NATO will grow its quick reaction force nearly tenfold, to “well over 300,000” troops, to better protect the alliance’s eastern front in response to Russia’s war in Ukraine, NATO leader Jens Stoltenberg announced Monday.
The alliance is expected to formally adopt the change this week at its summit in Madrid, where leaders will also approve a new strategic document for the next 10 years, discuss a boost in defense spending and approve more aid for Ukraine.
“These troops will exercise together with home defense forces, and they will become familiar with local terrain facilities and our new pre-positioned stocks, so that they can respond smoothly and swiftly to any emergency,” Stoltenberg said at a press conference. “Together, this constitutes the biggest overhaul of collective defense and deterrence since the Cold War.”
The NATO Response Force is currently a group of about 40,000 troops that can deploy quickly wherever needed. Members of the high-readiness force were deployed for a deterrence-and-defense mission for the first time in February after Russia invaded Ukraine. The group had earlier been used for missions such as security during the 2004 Olympics in Athens, assistance during the evacuation from Afghanistan, and disaster relief following Hurricane Katrina.
The force, which was last enlarged in 2014 after Russia illegally annexed Crimea, is made up of troops from allied nations that do year-long rotations.
Stoltenberg said allies will need to spend more on defense to be able to fill this growing need for troops and replenish the military aid many are giving to Ukraine. In 2014, NATO set a guideline for members to spend 2 percent of gross domestic product on defense by 2024. Even after eight straight years of growth, Stoltenberg said the alliance should be aiming higher.
“Two percent is increasingly considered a floor, not the ceiling,” he said.
Nine NATO members are now at or above that 2 percent defense-spending target, Stoltenberg said. Nineteen have “clear plans” to reach that spending level within the next two years, and another five have made “concrete commitments” to hit that goal after 2024.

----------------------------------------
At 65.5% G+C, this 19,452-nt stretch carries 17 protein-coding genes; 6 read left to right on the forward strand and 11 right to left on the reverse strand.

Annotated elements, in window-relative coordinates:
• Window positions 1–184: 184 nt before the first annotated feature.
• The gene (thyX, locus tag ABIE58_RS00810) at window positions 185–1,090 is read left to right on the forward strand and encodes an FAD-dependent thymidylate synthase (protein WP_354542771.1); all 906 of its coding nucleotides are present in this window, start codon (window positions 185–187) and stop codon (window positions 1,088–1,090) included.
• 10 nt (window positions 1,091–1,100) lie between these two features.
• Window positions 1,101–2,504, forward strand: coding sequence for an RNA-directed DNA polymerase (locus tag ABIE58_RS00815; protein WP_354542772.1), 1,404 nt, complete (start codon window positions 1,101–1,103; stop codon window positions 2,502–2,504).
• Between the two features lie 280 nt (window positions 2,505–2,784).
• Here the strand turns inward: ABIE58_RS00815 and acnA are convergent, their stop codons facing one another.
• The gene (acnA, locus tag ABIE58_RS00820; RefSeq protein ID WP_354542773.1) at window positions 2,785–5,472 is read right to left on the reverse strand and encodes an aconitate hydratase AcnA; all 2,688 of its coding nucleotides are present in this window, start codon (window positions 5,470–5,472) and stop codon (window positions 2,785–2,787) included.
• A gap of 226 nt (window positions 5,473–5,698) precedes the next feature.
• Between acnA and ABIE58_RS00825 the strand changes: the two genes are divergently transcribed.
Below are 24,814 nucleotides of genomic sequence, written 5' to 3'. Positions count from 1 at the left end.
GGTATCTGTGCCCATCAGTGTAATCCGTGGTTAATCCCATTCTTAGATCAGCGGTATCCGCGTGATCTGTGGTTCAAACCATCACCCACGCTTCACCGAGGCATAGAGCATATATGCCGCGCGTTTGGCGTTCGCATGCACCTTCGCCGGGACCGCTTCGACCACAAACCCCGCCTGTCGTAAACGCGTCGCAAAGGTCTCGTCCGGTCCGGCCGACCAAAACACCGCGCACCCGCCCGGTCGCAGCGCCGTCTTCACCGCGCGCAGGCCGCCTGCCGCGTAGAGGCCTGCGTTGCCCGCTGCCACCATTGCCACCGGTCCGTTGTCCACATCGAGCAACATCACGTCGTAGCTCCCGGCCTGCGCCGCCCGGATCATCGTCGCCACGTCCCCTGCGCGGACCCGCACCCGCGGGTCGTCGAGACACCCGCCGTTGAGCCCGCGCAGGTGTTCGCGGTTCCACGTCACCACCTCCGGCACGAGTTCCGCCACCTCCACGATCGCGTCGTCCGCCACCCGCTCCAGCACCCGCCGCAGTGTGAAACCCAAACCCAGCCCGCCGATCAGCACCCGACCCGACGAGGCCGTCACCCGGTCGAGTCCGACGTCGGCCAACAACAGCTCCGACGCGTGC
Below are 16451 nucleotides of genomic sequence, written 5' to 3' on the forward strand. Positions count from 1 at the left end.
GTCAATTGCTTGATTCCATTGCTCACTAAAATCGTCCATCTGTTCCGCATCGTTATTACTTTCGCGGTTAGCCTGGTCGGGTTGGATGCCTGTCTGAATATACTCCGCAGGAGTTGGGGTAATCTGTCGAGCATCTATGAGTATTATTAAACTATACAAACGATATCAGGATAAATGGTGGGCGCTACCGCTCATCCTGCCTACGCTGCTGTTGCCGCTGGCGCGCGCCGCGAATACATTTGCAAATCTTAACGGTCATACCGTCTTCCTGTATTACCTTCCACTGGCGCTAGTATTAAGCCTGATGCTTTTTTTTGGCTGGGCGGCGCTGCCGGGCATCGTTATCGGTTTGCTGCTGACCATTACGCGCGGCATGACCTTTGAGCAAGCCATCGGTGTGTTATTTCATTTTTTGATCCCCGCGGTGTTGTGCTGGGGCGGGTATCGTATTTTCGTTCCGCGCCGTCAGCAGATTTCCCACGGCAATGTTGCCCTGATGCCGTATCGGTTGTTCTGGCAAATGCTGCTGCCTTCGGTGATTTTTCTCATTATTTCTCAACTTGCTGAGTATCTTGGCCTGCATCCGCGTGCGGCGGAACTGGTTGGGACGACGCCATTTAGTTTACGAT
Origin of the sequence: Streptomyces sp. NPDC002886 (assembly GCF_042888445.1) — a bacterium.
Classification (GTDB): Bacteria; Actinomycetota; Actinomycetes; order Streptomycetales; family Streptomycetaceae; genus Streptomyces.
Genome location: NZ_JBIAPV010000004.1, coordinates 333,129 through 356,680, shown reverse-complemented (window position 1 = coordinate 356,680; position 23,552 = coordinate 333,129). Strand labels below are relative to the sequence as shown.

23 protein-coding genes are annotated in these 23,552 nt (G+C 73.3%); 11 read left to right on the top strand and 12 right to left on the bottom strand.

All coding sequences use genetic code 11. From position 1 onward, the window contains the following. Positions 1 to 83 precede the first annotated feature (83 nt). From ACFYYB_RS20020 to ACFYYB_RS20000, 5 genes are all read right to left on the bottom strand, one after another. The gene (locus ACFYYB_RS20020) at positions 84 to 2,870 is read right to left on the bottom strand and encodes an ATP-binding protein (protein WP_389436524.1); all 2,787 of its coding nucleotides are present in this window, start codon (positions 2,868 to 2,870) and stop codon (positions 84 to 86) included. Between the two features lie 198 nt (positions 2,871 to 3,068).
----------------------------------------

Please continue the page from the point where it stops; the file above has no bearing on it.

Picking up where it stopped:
Stoltenberg also said NATO is expected to announce a new assistance package for Ukraine at the summit, which will include “substantial deliveries” of gear, including secure communications, anti-drone systems, and fuel. NATO will also announce a long-term plan to help Ukraine end its use of Soviet-era platforms and begin using modern NATO equipment, something that many Ukrainian officials have asked for.
In Germany, G7 leaders considered their own additional aid to Ukraine on Monday after Ukrainian President Volodymyr Zelenskyy addressed the meeting. Member nations are expected to approve another round of sanctions targeting Russia’s defense industry and technology sector, and are also in broad agreement on setting a price cap for Russian oil, though the details of the latter proposal are still being debated, a senior administration official told reporters on Monday.
National Security Advisor Jake Sullivan said the U.S. is also planning another tranche of weapons to Ukraine, including advanced air defense capabilities.
“As [Biden] told President Zelenskyy, we do intend to finalize a package that includes advanced medium and long-range air defense capabilities for the Ukrainians, along with some other items that are of urgent need, including ammunition for artillery and counter-battery radar systems,” Sullivan told reporters, according to a pool report.
One major question hanging over the NATO summit is the status of Finland and Sweden’s applications to join the alliance, which have been stalled by Turkey because of Sweden’s support for a Kurdish group that Ankara has designated terrorists. Stoltenberg said the leaders of Turkey, Finland, and Sweden will meet Tuesday in Madrid on the sidelines of the summit to try to make progress on negotiations to allow Finland and Sweden to join the alliance.
Asked if Finland and Sweden may be able to take the first steps to joining before the summit, Stoltenberg was careful not to set any expectations.
I will not make any promises, but I can just assure you that we are working actively to ensure progress,” he said. “It’s too early to say what kind of progress you can make by the summit.”